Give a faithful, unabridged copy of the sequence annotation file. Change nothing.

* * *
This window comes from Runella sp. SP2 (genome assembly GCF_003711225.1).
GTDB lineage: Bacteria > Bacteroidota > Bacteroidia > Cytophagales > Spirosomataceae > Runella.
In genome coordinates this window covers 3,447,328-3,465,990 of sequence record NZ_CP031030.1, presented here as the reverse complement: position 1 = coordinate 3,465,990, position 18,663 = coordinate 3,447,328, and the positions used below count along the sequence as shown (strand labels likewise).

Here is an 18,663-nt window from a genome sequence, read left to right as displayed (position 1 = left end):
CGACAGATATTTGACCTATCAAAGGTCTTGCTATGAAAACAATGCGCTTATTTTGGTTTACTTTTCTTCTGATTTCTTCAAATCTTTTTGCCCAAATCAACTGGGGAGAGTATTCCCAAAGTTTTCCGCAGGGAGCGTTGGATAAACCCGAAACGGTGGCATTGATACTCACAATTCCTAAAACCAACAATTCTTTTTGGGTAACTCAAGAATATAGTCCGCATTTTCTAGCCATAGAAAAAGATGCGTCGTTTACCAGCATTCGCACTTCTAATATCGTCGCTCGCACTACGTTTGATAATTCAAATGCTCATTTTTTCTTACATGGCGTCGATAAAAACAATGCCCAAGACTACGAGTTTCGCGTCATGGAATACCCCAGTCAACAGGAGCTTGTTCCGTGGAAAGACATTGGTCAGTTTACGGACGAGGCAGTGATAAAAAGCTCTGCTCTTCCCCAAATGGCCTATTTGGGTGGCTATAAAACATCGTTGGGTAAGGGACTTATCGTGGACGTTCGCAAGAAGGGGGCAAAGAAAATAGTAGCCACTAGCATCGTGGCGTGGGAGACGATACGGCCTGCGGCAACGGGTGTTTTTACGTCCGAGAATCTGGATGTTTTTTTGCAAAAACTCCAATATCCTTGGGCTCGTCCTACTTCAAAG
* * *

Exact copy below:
This window comes from Runella sp. SP2 (genome assembly GCF_003711225.1).
GTDB lineage: Bacteria > Bacteroidota > Bacteroidia > Cytophagales > Spirosomataceae > Runella.
In genome coordinates this window covers 3,447,328-3,465,990 of sequence record NZ_CP031030.1, presented here as the reverse complement: position 1 = coordinate 3,465,990, position 18,663 = coordinate 3,447,328, and the positions used below count along the sequence as shown (strand labels likewise).

Here is an 18,663-nt window from a genome sequence, read left to right as displayed (position 1 = left end):
CGACAGATATTTGACCTATCAAAGGTCTTGCTATGAAAACAATGCGCTTATTTTGGTTTACTTTTCTTCTGATTTCTTCAAATCTTTTTGCCCAAATCAACTGGGGAGAGTATTCCCAAAGTTTTCCGCAGGGAGCGTTGGATAAACCCGAAACGGTGGCATTGATACTCACAATTCCTAAAACCAACAATTCTTTTTGGGTAACTCAAGAATATAGTCCGCATTTTCTAGCCATAGAAAAAGATGCGTCGTTTACCAGCATTCGCACTTCTAATATCGTCGCTCGCACTACGTTTGATAATTCAAATGCTCATTTTTTCTTACATGGCGTCGATAAAAACAATGCCCAAGACTACGAGTTTCGCGTCATGGAATACCCCAGTCAACAGGAGCTTGTTCCGTGGAAAGACATTGGTCAGTTTACGGACGAGGCAGTGATAAAAAGCTCTGCTCTTCCCCAAATGGCCTATTTGGGTGGCTATAAAACATCGTTGGGTAAGGGACTTATCGTGGACGTTCGCAAGAAGGGGGCAAAGAAAATAGTAGCCACTAGCATCGTGGCGTGGGAGACGATACGGCCTGCGGCAACGGGTGTTTTTACGTCCGAGAATCTGGATGTTTTTTTGCAAAAACTCCAATATCCTTGGGCTCGTCCTACTTCAAAG